6. Cornell's best turn of phrase came when he described a photo of Page sitting in a rural Welsh stream: "This is a photo of the front porch of that universe you created with acoustic music."

7. Studying a photo of Zeppelin onstage at a sold-out show at the Forum (the Los Angeles arena), Page identified the date by the guitar he was holding: "I've got the Les Paul, so that one's in 1969, probably late 1969." Looking at an earlier live photo of the group, he joked, "The light show's more interesting than the band."

8. Page was a pioneer of the double-necked guitar, which he needed in order to play both the twelve-string and the six-string parts in "Stairway to Heaven." He requested it specially from Gibson, but conceded that he "didn't know if it was made [specially] or pulled out and dusted off." One later photo showed Page playing a triple-neck guitar (unironically): he explained that he used it when he knew he would be switching between twelve-string guitar parts (on "Gallows Pole") and mandolin (on "The Battle of Evermore").

9. The craziest outfit in the book is Page wearing a red sweater emblazoned with his "Zoso" symbol from Zeppelin's fourth album. He said that it was knitted by the girlfriend of a friend, but that when he sweated onstage, it immediately started to shrink.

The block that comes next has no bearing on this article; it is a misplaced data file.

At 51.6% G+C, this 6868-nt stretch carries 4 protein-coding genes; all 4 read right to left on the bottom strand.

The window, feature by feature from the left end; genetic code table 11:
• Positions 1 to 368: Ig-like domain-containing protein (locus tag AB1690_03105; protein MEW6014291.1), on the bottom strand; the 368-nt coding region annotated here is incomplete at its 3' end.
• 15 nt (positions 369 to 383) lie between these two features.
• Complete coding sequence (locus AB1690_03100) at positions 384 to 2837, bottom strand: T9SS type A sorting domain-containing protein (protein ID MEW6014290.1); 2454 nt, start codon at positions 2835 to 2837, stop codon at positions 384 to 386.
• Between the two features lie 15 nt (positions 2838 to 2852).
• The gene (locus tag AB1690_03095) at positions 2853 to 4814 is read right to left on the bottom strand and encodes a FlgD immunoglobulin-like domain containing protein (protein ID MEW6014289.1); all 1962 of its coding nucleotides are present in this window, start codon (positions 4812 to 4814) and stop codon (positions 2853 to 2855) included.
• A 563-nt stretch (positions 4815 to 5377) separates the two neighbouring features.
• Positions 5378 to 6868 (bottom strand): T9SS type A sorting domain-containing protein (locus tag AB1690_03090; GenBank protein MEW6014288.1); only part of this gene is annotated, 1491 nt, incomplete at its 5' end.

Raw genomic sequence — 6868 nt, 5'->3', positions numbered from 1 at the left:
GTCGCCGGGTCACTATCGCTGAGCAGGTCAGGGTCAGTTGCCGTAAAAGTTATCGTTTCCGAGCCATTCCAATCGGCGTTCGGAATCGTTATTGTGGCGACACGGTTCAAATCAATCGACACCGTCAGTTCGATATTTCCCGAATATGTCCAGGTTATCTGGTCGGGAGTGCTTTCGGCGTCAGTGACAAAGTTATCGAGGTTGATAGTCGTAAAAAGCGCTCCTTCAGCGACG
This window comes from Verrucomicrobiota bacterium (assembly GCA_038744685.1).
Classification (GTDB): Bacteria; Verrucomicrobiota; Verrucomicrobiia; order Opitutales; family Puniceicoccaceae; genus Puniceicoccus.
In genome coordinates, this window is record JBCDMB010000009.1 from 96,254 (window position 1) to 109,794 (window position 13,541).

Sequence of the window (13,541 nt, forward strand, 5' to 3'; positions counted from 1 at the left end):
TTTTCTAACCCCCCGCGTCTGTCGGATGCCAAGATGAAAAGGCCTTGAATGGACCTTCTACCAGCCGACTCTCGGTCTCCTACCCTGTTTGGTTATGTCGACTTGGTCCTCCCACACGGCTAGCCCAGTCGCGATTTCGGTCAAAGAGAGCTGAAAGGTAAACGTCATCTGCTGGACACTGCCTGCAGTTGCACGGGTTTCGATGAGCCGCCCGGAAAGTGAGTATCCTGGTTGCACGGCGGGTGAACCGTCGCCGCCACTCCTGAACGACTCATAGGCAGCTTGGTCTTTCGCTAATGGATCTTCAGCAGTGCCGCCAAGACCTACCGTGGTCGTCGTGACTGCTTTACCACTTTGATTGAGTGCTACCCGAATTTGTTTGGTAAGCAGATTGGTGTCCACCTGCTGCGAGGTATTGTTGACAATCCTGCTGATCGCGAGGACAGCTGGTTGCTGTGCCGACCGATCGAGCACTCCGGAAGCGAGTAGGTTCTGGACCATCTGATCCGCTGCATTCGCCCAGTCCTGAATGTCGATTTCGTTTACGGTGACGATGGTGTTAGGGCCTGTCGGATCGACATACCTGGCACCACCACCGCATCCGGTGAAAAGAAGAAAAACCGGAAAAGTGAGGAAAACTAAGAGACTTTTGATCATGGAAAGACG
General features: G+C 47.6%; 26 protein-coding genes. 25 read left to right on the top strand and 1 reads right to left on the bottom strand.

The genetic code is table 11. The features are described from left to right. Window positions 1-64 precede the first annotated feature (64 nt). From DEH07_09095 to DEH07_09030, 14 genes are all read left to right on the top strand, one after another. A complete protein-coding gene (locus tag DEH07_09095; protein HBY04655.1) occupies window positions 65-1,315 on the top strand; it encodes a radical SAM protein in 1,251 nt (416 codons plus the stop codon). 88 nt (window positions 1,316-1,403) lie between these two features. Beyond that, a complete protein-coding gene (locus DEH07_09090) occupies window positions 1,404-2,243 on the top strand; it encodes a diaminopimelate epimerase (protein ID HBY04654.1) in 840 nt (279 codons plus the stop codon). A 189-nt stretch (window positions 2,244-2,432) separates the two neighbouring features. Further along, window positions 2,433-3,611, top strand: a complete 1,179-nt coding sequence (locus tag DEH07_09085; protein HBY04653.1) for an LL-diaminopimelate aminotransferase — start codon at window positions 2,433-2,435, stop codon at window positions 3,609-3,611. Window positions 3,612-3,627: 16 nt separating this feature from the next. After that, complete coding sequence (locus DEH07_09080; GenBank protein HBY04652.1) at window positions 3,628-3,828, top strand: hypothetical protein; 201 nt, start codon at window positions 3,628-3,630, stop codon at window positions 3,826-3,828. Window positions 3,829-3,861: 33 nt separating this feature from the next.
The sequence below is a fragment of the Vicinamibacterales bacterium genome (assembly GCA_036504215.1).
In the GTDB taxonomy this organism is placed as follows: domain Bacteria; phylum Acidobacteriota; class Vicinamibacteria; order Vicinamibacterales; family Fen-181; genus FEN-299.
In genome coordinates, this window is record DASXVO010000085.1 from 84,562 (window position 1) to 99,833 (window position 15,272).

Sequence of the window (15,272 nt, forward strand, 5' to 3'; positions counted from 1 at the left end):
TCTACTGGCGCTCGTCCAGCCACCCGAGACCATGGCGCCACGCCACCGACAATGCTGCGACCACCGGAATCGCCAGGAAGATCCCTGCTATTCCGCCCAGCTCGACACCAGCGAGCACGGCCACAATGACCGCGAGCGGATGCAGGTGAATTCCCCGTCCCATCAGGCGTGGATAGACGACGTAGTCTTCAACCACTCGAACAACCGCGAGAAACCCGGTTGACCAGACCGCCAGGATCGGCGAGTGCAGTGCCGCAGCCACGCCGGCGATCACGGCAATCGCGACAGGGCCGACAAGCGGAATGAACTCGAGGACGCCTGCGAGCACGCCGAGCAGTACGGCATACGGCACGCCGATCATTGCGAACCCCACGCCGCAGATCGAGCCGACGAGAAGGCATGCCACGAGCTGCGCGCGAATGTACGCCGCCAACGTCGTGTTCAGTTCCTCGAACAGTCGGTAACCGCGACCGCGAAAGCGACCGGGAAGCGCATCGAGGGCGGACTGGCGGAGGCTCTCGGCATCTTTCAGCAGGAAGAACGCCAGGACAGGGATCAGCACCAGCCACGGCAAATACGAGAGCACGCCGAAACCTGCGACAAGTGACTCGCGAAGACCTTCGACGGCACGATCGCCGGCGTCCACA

10. Some of the best pictures, Page revealed, were taken by Ian Stewart (the Rolling Stones pianist who also played on Zep's "Boogie with Stu") and Linda McCartney.

11. Cornell, looking at a photo of a grinning Page backstage at Madison Square Garden: "You look like you're having a good time." Page: "Oh, I'm always having a good time."

12. Discussing a photo where he was receiving the OBE (Order of the British Empire) from Queen Elizabeth II and explaining the various British honors to Cornell, Page said, "I don't think I'll get knighted, but I didn't think I'd get this." Page was visibly fond of the Queen, who ascended to the throne when he was a schoolboy. He explained her importance by saying, "She's on the stamps."

13. Talking about his plans for the future, Page promised to be touring soon (or soon-ish). "The most important part is to be seen to be playing," he told the crowd, which whooped with delight. "It doesn't matter what I do at home."